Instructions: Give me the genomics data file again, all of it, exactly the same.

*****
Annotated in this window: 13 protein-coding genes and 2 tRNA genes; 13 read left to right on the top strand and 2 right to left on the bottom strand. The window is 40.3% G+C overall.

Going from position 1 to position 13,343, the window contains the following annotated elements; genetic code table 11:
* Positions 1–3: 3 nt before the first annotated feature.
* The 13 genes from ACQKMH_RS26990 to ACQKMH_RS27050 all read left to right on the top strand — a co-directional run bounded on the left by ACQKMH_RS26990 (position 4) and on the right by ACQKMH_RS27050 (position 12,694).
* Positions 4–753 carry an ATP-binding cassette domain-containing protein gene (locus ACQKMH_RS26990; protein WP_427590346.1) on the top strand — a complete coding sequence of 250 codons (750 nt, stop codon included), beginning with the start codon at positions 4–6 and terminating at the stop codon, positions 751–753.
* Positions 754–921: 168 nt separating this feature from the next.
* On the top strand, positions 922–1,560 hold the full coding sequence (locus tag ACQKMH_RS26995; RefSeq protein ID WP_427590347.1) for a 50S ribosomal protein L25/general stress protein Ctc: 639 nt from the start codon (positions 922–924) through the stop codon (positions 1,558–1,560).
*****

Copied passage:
Annotated in this window: 13 protein-coding genes and 2 tRNA genes; 13 read left to right on the top strand and 2 right to left on the bottom strand. The window is 40.3% G+C overall.

Going from position 1 to position 13,343, the window contains the following annotated elements; genetic code table 11:
* Positions 1–3: 3 nt before the first annotated feature.
* The 13 genes from ACQKMH_RS26990 to ACQKMH_RS27050 all read left to right on the top strand — a co-directional run bounded on the left by ACQKMH_RS26990 (position 4) and on the right by ACQKMH_RS27050 (position 12,694).
* Positions 4–753 carry an ATP-binding cassette domain-containing protein gene (locus ACQKMH_RS26990; protein WP_427590346.1) on the top strand — a complete coding sequence of 250 codons (750 nt, stop codon included), beginning with the start codon at positions 4–6 and terminating at the stop codon, positions 751–753.
* Positions 754–921: 168 nt separating this feature from the next.
* On the top strand, positions 922–1,560 hold the full coding sequence (locus tag ACQKMH_RS26995; RefSeq protein ID WP_427590347.1) for a 50S ribosomal protein L25/general stress protein Ctc: 639 nt from the start codon (positions 922–924) through the stop codon (positions 1,558–1,560).